This unravels the sense of cowardice and feeble, in which had not been any better for Josiah Bont, Anna’s father. With no steady source of income and no attempt to gain any, Josiah is depicted in Anna’s eyes as a shameful and greedy person as in a time of need and desperation, Josiah cunningly exploits the villagers and their remaining possessions for his own benefits. Furthermore, the plague act as a vicious catalyst that is solidified in the minds of the villagers as their hatred for Mem and Anys Gowdie inclines.
The villagers uses the herbalist as scapegoats as a sign of relief and reasoning, with the growing tension increasing until it reaches a climax, they accuse Mem and Anys of creating such an event through the use of witchcraft. Without the sense of logical reasoning, it is evident that even the worst plague can deteriorate the relationship and bond between Anna and her best friend since childhood, Lib. Thus it can be seen that the plague is able to manipulate relationships during under the pressure of extreme circumstances.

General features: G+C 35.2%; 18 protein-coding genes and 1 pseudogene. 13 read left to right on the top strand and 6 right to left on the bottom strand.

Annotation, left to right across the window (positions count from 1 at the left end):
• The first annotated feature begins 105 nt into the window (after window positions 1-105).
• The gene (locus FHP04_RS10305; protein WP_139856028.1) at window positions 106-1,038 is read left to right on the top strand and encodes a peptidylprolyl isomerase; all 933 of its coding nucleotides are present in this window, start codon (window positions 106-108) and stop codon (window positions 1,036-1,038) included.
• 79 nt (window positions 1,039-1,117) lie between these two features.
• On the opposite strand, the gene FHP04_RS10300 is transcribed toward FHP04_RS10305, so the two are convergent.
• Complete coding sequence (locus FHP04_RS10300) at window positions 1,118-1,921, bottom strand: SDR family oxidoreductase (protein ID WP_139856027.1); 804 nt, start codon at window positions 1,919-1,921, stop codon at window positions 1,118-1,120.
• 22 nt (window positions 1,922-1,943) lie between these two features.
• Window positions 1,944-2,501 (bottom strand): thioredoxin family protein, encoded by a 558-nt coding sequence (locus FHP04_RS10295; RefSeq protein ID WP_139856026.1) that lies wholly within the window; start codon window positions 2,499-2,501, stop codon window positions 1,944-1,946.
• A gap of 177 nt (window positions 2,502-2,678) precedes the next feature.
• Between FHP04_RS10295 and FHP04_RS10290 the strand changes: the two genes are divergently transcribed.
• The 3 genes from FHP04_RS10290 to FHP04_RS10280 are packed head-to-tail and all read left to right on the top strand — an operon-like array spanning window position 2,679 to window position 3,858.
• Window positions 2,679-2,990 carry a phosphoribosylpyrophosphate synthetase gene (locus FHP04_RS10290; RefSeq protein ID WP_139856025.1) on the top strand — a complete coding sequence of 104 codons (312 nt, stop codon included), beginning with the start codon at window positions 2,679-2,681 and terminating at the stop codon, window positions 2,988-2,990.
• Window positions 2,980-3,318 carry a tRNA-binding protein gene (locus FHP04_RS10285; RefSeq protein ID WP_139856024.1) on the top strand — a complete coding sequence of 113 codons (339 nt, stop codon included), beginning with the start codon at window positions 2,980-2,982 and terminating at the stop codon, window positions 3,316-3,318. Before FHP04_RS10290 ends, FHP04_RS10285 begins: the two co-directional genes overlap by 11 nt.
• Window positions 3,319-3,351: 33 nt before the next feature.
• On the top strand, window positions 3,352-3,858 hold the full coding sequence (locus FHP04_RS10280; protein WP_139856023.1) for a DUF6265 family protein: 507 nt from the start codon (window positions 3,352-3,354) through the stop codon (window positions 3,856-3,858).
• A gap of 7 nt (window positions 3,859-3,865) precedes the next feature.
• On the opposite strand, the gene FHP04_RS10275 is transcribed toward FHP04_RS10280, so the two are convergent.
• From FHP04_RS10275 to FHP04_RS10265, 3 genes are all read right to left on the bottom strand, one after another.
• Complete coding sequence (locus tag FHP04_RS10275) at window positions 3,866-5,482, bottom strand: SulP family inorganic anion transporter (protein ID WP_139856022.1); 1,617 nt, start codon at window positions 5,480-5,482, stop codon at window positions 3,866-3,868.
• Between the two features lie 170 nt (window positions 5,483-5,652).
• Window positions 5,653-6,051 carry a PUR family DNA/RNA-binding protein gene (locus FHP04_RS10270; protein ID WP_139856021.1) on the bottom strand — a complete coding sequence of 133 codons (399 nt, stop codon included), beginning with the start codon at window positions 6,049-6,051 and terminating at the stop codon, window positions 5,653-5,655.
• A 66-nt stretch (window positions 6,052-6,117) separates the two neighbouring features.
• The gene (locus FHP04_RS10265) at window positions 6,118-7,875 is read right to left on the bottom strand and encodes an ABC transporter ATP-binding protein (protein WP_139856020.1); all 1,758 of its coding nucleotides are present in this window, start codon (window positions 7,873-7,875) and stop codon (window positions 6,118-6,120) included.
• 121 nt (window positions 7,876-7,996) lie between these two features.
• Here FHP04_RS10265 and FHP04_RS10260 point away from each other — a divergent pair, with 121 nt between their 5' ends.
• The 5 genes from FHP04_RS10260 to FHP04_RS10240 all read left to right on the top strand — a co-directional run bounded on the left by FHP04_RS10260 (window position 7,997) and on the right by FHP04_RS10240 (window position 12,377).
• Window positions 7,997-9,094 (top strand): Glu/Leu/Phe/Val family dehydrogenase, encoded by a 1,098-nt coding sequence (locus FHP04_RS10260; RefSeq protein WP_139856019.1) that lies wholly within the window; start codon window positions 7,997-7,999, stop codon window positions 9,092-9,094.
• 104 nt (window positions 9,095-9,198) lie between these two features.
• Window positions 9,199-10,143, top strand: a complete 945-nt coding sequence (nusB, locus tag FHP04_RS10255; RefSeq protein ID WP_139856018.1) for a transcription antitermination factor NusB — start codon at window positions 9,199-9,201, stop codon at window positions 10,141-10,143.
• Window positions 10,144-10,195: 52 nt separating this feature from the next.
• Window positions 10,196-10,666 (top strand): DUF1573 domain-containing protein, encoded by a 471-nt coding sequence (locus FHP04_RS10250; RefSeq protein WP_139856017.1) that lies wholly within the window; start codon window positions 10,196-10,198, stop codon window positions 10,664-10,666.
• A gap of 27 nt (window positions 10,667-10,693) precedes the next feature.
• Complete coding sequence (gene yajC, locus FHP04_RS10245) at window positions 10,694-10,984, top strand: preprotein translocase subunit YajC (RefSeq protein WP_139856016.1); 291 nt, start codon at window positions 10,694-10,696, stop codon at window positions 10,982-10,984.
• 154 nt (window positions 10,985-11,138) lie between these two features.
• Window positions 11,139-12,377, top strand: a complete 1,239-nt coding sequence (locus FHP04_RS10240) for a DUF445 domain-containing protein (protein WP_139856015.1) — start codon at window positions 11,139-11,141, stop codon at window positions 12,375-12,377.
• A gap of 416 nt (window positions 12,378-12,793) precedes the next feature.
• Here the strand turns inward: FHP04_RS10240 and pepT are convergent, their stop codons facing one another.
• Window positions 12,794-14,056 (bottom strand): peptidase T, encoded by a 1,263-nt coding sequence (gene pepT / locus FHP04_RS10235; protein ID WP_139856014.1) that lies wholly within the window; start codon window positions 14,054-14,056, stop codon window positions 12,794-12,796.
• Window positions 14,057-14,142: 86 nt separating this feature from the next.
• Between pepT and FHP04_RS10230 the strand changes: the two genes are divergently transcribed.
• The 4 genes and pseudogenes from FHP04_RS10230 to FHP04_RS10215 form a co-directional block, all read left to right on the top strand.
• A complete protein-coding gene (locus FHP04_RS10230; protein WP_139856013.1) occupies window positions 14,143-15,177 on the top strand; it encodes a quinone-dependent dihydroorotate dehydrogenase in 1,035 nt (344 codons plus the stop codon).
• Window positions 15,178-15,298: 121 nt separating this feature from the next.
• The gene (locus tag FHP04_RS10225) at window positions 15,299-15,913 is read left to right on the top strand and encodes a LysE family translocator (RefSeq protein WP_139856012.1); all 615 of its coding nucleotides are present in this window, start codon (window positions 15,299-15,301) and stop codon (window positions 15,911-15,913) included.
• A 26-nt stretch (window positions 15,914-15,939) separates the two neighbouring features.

As for Mempellion, the fluctuation in behaviour progresses equally throughout the novel, from the religious sermon as he convinces the village to quarantine themselves, showing initiative and leadership as well as the care for the civilians, to the lusting temptations of being with Anna, and the epiphany of his actions, breaking his religious morals. Setting aside the first chapter, Mompellion is depicted as an appropriate religious figure that attends to his duties as well as the care and wellbeing of others.